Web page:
The Channel-billed Cuckoo (Scythrops novaehollandiae) is the largest of the parasitic cuckoo birds in the world, coming in at between 55 cm to 70 cm long and with a wingspan of between 86 cm to 106 cm. It has been found to place its eggs in a range of native birds nest including the Australian Raven, Collared Sparrowhawk, Little Crow, Magpie-lark, Pied Currawong, Torresian Crow and the White-winged Chough.
A large cuckoo with red eye-ring and large pale beak. The bird is pale gray and becoming paler and barred lower down. The wings are a darker grey and has dark tips on the feathers. The top of the tail is dark grey and is barred underneath with black bands and white tip at the end. The immature birds are have olive to brown eye and smaller bill.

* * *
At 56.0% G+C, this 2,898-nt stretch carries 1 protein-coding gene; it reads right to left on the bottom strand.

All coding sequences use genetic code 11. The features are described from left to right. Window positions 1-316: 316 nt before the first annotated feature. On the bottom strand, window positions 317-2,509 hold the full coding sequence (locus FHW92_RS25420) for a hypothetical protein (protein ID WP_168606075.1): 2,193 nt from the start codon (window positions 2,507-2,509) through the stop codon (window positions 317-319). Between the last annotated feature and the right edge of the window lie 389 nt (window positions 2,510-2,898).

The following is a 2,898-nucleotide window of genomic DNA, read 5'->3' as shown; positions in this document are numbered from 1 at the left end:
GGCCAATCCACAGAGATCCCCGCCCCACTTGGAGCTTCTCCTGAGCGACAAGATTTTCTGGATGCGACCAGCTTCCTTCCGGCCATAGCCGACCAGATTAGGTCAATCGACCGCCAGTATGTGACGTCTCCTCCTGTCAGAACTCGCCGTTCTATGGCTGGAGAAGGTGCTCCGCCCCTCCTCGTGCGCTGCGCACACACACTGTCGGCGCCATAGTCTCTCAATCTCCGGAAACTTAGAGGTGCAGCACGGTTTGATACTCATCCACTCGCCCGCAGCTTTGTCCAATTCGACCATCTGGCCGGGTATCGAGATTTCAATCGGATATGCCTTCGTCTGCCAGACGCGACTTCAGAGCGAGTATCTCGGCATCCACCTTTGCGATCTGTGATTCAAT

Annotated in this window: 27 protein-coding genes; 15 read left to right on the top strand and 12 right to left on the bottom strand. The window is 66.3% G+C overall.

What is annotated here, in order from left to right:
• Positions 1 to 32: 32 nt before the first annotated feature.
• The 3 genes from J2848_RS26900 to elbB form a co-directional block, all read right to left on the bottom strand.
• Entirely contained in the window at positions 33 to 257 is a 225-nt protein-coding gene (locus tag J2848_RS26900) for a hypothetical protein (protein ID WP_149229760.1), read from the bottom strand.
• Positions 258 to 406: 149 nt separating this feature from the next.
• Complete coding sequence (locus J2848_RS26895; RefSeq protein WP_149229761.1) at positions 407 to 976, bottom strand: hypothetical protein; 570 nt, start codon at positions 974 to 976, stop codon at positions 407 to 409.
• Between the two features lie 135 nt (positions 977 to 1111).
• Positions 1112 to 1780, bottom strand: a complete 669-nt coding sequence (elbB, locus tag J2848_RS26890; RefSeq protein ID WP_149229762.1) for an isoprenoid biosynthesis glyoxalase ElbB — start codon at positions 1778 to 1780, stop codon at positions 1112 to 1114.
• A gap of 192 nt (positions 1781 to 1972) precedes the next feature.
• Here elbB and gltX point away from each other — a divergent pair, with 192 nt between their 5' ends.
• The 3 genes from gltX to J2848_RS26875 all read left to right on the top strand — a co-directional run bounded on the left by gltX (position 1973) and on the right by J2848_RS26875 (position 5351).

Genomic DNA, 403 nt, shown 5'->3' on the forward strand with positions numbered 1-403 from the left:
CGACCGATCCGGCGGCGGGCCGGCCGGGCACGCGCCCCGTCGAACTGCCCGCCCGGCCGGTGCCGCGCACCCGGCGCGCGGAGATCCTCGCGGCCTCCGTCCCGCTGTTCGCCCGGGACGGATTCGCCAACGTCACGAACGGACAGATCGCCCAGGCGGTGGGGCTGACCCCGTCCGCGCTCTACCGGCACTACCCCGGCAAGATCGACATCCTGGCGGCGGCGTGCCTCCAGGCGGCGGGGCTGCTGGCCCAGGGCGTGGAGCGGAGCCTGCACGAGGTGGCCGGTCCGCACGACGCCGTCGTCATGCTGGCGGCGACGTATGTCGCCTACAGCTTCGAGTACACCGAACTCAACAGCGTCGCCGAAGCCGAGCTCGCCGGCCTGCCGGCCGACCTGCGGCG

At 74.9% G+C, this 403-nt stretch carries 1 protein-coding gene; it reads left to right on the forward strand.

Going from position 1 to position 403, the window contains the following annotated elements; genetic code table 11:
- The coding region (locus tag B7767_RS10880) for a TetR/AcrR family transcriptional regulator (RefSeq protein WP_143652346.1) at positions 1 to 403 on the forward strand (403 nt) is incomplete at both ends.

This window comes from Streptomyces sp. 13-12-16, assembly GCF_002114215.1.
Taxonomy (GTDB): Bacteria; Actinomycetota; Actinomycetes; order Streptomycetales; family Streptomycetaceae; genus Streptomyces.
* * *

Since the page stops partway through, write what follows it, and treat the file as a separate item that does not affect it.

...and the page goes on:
The call of the Channel-billed Cuckoo is raucous and loud, a call that can carry for kilometres. It is a loud “kawk, kawk” sound, followed by softer rapid sound of “awk, awk, awk”. Whilst it is not strictly a nocturnal bird, their calls can be heard at night during the breeding season.
Unlike other cuckoos, the channel-billed cuckoo young do not eject the other host eggs on hatching, nor do they usually kill the host’s chicks. The chicks of the host birds rarely survive as the cuckoo chick grow faster and monopolises the supply of food.
They eat native fruits such as figs, various seeds, insects and even baby birds.
A migratory bird, it spends the middle of the year in eastern Indonesa and New Guinea, before coming to northern and eastern Australia for our the Australian summer. They have also been sighted in Alice Springs, Central Australia.
The Channel-billed Cuckoo have also been known as the Stormbird, Storm-bird.
Images © Dorothy L
- Scientific classification
- Kingdom: Animalia
- Phylum: Chordata
- Class: Aves
- Order: Cuculiformes
- Family: Cuculidae
- Genus: Scythrops
- Species: S. novaehollandiae
- Binomial name: Scythrops novaehollandiae